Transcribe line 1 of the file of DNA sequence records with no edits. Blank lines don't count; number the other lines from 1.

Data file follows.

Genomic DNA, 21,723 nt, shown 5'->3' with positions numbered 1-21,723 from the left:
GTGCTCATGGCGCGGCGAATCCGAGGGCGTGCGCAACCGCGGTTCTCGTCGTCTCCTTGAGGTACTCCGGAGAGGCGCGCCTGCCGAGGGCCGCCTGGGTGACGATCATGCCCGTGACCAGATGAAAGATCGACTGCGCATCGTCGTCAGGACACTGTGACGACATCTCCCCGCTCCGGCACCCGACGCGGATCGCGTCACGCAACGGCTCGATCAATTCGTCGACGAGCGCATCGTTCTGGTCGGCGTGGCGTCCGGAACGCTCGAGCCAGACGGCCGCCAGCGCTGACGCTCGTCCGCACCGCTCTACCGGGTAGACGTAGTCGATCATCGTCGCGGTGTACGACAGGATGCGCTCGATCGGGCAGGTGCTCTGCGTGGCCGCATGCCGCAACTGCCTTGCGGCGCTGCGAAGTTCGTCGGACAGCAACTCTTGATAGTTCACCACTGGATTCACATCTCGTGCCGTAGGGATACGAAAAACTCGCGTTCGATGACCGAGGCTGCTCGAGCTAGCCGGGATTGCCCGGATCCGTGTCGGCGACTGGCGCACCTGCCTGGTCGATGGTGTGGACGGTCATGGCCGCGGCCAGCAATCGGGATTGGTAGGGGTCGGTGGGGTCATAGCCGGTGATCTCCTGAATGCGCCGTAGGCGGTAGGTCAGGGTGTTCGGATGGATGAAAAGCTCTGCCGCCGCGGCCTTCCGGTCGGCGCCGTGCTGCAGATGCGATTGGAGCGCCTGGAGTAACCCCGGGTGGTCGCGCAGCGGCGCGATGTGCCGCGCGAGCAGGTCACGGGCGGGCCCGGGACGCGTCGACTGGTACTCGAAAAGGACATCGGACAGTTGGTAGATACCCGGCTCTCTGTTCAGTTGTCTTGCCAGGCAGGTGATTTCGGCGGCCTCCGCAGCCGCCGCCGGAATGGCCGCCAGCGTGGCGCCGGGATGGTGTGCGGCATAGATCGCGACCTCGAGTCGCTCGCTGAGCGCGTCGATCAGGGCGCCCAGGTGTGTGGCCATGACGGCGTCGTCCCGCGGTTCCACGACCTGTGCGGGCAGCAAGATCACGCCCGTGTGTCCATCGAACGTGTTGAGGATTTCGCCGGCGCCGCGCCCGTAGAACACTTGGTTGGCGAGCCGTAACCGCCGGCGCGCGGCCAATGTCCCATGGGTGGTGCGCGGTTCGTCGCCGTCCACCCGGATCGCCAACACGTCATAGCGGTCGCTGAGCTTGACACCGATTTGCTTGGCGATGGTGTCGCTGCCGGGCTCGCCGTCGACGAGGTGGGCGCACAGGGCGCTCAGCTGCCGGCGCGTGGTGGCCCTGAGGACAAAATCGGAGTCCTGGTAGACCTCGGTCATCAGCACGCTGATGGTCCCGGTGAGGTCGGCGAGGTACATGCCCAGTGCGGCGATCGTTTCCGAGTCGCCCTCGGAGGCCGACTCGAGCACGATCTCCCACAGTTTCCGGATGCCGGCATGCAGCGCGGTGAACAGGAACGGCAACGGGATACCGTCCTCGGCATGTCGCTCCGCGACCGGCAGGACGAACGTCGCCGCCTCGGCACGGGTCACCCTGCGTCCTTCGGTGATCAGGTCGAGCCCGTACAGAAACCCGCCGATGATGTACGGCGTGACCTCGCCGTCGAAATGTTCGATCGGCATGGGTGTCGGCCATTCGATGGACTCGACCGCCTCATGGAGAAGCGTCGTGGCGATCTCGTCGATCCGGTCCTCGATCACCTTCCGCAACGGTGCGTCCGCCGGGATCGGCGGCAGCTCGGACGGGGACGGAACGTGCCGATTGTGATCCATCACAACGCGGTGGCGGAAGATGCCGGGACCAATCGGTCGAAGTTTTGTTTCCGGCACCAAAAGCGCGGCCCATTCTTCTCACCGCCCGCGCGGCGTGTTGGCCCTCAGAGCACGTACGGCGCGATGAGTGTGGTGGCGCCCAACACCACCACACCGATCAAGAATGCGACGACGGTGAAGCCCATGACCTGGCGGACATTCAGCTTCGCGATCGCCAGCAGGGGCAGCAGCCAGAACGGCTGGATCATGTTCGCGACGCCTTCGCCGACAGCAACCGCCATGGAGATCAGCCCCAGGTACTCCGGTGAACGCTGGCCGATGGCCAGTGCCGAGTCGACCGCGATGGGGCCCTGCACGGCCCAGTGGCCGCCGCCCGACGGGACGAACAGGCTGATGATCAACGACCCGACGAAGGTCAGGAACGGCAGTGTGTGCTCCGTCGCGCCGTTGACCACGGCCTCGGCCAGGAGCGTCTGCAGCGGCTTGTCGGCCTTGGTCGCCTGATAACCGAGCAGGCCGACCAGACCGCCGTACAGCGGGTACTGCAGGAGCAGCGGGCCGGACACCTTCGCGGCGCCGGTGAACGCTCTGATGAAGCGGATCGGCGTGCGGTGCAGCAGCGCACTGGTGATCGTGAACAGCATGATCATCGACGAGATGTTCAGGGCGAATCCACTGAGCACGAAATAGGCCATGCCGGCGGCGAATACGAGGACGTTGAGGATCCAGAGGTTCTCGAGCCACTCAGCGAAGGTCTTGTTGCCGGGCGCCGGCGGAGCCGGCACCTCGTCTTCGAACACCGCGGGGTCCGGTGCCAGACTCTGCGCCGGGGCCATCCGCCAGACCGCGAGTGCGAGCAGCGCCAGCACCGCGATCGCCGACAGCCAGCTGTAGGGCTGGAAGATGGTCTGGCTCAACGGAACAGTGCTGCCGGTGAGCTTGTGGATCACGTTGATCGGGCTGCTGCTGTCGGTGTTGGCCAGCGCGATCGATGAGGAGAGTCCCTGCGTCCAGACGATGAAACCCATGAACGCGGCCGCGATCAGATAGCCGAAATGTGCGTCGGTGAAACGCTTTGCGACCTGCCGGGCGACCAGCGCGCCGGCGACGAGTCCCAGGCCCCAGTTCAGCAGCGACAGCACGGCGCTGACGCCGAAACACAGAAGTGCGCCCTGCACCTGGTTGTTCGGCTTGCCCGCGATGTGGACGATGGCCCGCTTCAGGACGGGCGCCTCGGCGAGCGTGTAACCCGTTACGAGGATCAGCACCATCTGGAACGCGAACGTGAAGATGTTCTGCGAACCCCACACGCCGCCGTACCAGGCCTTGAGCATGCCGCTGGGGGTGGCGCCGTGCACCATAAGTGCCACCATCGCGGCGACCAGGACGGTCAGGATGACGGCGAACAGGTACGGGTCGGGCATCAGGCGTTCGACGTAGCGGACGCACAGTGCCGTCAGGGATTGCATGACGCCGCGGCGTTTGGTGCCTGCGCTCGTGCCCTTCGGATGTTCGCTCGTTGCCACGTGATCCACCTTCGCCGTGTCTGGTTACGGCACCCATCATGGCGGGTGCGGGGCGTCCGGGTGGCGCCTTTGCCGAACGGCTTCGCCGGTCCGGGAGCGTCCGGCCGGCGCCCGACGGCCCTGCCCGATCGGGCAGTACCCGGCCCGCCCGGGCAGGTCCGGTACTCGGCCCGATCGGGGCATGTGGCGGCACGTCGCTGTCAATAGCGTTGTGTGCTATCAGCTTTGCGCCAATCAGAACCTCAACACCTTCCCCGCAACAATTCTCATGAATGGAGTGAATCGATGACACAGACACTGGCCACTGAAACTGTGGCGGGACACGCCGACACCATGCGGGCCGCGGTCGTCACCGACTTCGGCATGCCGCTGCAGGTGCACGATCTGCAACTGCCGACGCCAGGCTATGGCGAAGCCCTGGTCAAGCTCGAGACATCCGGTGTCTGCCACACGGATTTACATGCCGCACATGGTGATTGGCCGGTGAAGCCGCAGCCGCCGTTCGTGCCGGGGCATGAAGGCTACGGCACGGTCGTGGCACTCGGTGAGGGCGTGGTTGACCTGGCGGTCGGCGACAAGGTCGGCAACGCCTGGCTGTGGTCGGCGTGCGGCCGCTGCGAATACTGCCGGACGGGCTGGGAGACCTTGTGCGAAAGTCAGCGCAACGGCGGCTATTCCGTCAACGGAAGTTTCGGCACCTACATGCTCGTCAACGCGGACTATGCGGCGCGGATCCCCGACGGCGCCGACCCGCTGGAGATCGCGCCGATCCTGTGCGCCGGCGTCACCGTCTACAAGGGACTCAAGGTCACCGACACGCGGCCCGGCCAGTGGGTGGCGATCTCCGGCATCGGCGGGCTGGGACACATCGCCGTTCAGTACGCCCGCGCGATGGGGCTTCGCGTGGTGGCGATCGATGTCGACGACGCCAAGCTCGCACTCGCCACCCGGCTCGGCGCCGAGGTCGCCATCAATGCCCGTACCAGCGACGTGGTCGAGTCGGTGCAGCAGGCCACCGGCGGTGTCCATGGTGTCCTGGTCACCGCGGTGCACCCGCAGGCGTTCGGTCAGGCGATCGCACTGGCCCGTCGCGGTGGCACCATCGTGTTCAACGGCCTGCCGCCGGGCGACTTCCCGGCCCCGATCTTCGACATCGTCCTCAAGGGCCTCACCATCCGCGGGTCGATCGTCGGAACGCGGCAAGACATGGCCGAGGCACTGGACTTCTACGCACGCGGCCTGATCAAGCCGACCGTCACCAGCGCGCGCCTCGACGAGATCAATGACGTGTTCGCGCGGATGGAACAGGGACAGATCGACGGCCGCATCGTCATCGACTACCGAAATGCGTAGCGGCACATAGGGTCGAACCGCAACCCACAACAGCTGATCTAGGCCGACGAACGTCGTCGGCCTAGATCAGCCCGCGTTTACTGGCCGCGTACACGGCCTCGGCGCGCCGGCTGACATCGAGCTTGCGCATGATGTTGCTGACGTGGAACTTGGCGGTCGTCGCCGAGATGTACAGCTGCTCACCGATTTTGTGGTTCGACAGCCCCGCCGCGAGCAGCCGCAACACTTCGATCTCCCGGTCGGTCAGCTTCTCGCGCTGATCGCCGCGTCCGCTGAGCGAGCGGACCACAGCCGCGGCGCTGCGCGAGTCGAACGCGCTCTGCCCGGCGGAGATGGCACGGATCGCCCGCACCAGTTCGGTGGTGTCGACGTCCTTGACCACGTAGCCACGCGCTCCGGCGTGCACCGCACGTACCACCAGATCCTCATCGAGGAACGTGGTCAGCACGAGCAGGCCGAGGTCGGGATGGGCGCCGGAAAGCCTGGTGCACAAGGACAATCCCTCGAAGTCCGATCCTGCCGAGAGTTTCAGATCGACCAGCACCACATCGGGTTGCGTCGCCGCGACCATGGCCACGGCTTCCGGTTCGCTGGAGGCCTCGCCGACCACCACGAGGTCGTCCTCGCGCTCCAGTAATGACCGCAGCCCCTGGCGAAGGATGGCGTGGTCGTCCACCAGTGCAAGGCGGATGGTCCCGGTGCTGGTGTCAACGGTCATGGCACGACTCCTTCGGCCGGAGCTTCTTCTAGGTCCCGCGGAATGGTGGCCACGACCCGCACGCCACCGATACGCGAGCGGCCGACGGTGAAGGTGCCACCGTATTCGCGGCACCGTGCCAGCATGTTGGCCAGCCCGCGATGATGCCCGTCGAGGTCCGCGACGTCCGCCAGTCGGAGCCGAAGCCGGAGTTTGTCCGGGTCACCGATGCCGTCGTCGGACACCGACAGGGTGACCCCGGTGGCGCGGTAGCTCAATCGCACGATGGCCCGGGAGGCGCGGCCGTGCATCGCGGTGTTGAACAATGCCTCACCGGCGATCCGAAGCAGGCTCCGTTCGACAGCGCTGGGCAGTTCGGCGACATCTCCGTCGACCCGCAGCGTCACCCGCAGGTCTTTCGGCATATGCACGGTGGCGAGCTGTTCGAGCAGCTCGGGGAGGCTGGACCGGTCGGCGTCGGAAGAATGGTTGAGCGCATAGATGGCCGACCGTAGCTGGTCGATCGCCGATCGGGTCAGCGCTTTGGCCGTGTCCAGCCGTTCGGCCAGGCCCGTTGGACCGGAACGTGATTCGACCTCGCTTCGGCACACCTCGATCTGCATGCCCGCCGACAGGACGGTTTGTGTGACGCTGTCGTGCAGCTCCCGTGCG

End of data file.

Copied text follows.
Genomic DNA, 21,723 nt, shown 5'->3' with positions numbered 1-21,723 from the left: